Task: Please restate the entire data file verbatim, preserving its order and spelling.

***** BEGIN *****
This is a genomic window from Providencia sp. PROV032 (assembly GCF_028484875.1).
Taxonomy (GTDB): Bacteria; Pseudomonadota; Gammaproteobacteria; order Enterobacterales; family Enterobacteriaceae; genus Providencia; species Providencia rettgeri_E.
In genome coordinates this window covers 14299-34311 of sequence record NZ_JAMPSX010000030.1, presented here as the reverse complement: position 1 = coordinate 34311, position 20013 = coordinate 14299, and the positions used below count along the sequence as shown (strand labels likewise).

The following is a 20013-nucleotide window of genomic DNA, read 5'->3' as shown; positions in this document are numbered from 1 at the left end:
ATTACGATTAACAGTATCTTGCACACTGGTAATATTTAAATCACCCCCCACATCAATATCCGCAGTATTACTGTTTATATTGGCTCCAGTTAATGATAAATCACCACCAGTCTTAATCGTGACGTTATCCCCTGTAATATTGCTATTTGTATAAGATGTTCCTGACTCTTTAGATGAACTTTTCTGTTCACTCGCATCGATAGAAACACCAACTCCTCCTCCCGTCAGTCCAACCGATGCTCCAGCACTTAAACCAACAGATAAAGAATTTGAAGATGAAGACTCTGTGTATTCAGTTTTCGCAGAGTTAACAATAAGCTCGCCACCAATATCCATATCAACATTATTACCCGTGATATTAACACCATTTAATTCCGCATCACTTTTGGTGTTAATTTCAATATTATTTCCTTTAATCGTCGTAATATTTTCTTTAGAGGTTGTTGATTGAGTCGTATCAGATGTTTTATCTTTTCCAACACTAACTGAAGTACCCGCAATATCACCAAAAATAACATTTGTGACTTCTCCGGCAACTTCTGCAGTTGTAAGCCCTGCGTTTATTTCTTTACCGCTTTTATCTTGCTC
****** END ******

This is a genomic window from Providencia sp. PROV032 (assembly GCF_028484875.1).
Taxonomy (GTDB): Bacteria; Pseudomonadota; Gammaproteobacteria; order Enterobacterales; family Enterobacteriaceae; genus Providencia; species Providencia rettgeri_E.
In genome coordinates this window covers 14299-34311 of sequence record NZ_JAMPSX010000030.1, presented here as the reverse complement: position 1 = coordinate 34311, position 20013 = coordinate 14299, and the positions used below count along the sequence as shown (strand labels likewise).

The following is a 20013-nucleotide window of genomic DNA, read 5'->3' as shown; positions in this document are numbered from 1 at the left end:
ATTACGATTAACAGTATCTTGCACACTGGTAATATTTAAATCACCCCCCACATCAATATCCGCAGTATTACTGTTTATATTGGCTCCAGTTAATGATAAATCACCACCAGTCTTAATCGTGACGTTATCCCCTGTAATATTGCTATTTGTATAAGATGTTCCTGACTCTTTAGATGAACTTTTCTGTTCACTCGCATCGATAGAAACACCAACTCCTCCTCCCGTCAGTCCAACCGATGCTCCAGCACTTAAACCAACAGATAAAGAATTTGAAGATGAAGACTCTGTGTATTCAGTTTTCGCAGAGTTAACAATAAGCTCGCCACCAATATCCATATCAACATTATTACCCGTGATATTAACACCATTTAATTCCGCATCACTTTTGGTGTTAATTTCAATATTATTTCCTTTAATCGTCGTAATATTTTCTTTAGAGGTTGTTGATTGAGTCGTATCAGATGTTTTATCTTTTCCAACACTAACTGAAGTACCCGCAATATCACCAAAAATAACATTTGTGACTTCTCCGGCAACTTCTGCAGTTGTAAGCCCTGCGTTTATTTCTTTACCGCTTTTATCTTGCTC